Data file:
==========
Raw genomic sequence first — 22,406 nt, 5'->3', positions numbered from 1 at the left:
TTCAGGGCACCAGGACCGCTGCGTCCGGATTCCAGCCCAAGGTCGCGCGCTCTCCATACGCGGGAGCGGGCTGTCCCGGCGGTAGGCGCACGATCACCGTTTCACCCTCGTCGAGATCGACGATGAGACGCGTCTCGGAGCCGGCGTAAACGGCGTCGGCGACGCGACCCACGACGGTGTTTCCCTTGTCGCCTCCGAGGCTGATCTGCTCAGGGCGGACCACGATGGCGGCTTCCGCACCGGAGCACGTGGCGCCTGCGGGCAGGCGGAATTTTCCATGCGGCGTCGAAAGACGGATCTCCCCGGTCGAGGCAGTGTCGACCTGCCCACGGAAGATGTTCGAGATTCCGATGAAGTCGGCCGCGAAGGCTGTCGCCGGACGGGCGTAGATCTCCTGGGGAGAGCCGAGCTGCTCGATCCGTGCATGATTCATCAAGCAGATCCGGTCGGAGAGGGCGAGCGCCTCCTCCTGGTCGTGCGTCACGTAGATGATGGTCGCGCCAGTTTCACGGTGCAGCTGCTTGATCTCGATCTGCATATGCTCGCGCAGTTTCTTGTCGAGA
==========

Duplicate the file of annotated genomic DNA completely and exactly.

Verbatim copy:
Raw genomic sequence first — 22,406 nt, 5'->3', positions numbered from 1 at the left:
TTCAGGGCACCAGGACCGCTGCGTCCGGATTCCAGCCCAAGGTCGCGCGCTCTCCATACGCGGGAGCGGGCTGTCCCGGCGGTAGGCGCACGATCACCGTTTCACCCTCGTCGAGATCGACGATGAGACGCGTCTCGGAGCCGGCGTAAACGGCGTCGGCGACGCGACCCACGACGGTGTTTCCCTTGTCGCCTCCGAGGCTGATCTGCTCAGGGCGGACCACGATGGCGGCTTCCGCACCGGAGCACGTGGCGCCTGCGGGCAGGCGGAATTTTCCATGCGGCGTCGAAAGACGGATCTCCCCGGTCGAGGCAGTGTCGACCTGCCCACGGAAGATGTTCGAGATTCCGATGAAGTCGGCCGCGAAGGCTGTCGCCGGACGGGCGTAGATCTCCTGGGGAGAGCCGAGCTGCTCGATCCGTGCATGATTCATCAAGCAGATCCGGTCGGAGAGGGCGAGCGCCTCCTCCTGGTCGTGCGTCACGTAGATGATGGTCGCGCCAGTTTCACGGTGCAGCTGCTTGATCTCGATCTGCATATGCTCGCGCAGTTTCTTGTCGAGA